11 01 2011

Preparing the roast pork for a Noche Santiaguerra


Since last summer, an old Santiago tradition that had been discontinued for several years has been revived: Las Noches Santiaguerras (Santiago Nights).

This involves blocking one of the main roads in the city (Avenida Garzon) to traffic from Saturday morning through to late on Sunday night, for a distance of about half a mile. Along the route there are stalls selling bread, cakes, jams, yogurt, cheese (if you’re lucky), rum, beer and soft drinks. There are also half a dozen or so open air restaurants laid out, with tables laid with tablecloths and napkins, selling fried fish and chicken, roast pork and pizzas. Everything is priced in moneda nacional (MN), the local currency in which most Cubans receive their salaries and pensions.

This is very welcome to the people of Santiago, as too often restaurants, bars and entertainment are priced in CUC, the convertible currency that replaced the dollar as legal tender in the 1990s. This all contributes to a general feeling that life in Santiago is steadily improving for its people, for which credit is given to Lazaro Exposito, the First Secretary of the Communist Party in Santiago. As well as new shops and restaurants in MN, the infrastructure in the city has been greatly improved, including the water supply, which now delivers water 24 hours a day, 7 days a week. The water tanks that most houses maintained to supply themselves during breaks in supply, are now redundant.

Electricity supply has also improved. I have been in Cuba for 13 days now and have not seen a single power cut, a very different picture to the (literally) dark days of the 1990s.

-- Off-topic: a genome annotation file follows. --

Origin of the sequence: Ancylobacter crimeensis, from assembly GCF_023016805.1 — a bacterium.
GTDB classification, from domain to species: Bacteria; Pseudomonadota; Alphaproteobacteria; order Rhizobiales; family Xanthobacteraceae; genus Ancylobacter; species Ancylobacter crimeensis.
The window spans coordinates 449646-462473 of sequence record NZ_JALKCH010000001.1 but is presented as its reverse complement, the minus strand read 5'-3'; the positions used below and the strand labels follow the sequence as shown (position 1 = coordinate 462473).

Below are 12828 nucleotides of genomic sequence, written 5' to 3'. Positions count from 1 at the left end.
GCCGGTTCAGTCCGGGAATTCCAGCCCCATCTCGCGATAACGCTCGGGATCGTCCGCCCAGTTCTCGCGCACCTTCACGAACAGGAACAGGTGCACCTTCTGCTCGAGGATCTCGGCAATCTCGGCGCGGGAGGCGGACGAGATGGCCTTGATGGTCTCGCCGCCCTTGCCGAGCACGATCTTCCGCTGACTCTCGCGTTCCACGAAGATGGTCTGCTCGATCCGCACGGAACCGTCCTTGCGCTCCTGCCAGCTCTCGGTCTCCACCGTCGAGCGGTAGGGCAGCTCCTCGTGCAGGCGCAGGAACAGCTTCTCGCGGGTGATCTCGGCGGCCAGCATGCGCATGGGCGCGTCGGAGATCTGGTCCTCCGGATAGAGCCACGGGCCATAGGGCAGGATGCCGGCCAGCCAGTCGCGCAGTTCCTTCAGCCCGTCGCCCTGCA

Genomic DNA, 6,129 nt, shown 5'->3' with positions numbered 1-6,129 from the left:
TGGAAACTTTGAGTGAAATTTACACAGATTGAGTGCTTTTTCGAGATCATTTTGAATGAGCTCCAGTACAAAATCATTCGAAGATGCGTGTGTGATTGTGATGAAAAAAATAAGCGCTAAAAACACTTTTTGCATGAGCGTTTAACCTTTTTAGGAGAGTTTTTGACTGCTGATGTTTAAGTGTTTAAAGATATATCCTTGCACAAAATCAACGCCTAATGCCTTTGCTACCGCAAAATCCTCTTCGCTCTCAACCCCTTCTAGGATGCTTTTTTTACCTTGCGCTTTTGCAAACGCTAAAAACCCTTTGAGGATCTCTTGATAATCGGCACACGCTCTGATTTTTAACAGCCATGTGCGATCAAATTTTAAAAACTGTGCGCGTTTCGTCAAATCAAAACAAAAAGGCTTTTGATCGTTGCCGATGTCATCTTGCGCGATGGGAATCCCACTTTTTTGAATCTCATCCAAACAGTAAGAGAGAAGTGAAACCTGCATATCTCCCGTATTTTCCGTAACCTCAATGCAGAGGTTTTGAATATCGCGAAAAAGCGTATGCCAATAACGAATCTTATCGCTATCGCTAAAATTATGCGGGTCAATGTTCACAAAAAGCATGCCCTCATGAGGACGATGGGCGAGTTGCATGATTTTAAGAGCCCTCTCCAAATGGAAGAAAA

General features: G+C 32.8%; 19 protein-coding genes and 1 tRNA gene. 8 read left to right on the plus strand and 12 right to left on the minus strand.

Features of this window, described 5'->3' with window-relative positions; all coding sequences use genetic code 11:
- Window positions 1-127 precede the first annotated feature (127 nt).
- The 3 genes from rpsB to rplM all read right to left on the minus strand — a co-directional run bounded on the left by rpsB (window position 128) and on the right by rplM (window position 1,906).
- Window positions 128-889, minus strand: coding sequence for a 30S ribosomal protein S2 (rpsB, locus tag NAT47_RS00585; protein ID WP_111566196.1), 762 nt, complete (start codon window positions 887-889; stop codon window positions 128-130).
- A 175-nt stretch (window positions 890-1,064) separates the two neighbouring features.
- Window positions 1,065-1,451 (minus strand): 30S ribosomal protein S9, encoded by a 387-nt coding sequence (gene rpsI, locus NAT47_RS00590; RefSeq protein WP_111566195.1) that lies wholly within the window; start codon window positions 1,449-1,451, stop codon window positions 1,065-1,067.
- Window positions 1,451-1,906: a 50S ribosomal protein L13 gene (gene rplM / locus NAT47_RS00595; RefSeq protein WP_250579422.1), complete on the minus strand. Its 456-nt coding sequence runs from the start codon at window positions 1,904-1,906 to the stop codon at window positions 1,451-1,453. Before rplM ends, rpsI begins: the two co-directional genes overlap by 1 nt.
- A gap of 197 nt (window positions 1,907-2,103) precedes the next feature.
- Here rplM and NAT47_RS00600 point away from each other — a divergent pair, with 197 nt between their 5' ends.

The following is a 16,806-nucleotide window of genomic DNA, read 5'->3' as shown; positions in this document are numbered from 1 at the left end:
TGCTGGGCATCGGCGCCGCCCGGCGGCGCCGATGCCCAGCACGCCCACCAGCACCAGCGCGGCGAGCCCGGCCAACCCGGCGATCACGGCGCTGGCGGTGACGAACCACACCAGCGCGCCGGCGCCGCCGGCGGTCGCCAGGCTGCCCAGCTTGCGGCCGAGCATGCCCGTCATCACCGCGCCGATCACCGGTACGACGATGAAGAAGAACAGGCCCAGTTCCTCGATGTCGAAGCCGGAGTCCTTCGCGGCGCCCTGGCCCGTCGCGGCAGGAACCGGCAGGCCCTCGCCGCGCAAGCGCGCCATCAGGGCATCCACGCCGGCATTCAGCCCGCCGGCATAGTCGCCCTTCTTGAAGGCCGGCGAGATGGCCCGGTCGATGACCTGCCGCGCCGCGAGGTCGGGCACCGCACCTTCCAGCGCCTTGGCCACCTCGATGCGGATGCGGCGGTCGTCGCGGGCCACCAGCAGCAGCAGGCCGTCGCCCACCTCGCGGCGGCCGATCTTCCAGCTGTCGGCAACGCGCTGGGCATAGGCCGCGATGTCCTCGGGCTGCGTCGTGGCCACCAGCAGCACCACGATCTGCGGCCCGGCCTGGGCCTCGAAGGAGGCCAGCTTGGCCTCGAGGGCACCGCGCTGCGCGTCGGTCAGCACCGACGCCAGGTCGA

I went to the Noche Santiaguerra on Sunday night. The open air restaurants were all full. There were sound systems set up, playing salsa and reggaeton, with people dancing in the street. There was a stage where a group were giving a performance of rumba, an Afro-Cuban musical and dance style. There was also a sound system set up where some transvestites were giving a dance show. However, most surprising of all, to me, was a giant screen projected onto the side of a tower block, where videos were being shown of English language hits from the 70s, 80s and 90s. I watched videos of the Bee Gees, Bonny Tyler, Bony M and Credence Clearwater Revival. Obviously, they were working their way through the alphabet. I wondered what treats were to come as they got to the later letters.

To me it seemed really incongruous, on a sultry Sunday Caribbean evening, in a city famed for rebellions, revolution and Afro-Cuban culture, to be standing in a crowd watching a giant screen of the Bee Gees singing “Staying Alive”. But one thing that I’ve learned about Cuba is that it never loses its capacity to surprise.



3 responses

27 05 2011
Splendour « Tales of the Heroic City

[…] weekend in Avenida Garzon in Santiago, mobile toilets would be installed, ready for the Noches Santiaguerras. To use the toilet cost 1CUP. Most men seemed to prefer to keep their change for buying beer or […]

31 05 2011
Things I Will (and won’t) Miss about Living in Santiago de Cuba « Tales of the Heroic City

[…] Noches Santiaguerras (see post of 11th January), where every Saturday and Sunday night the Avenida Garzon is closed to traffic and there is live […]

3 06 2011
Sierra Maestra « Tales of the Heroic City

[…] This is the road that is blocked to traffic each week for the Noches Santiaguerras. […]

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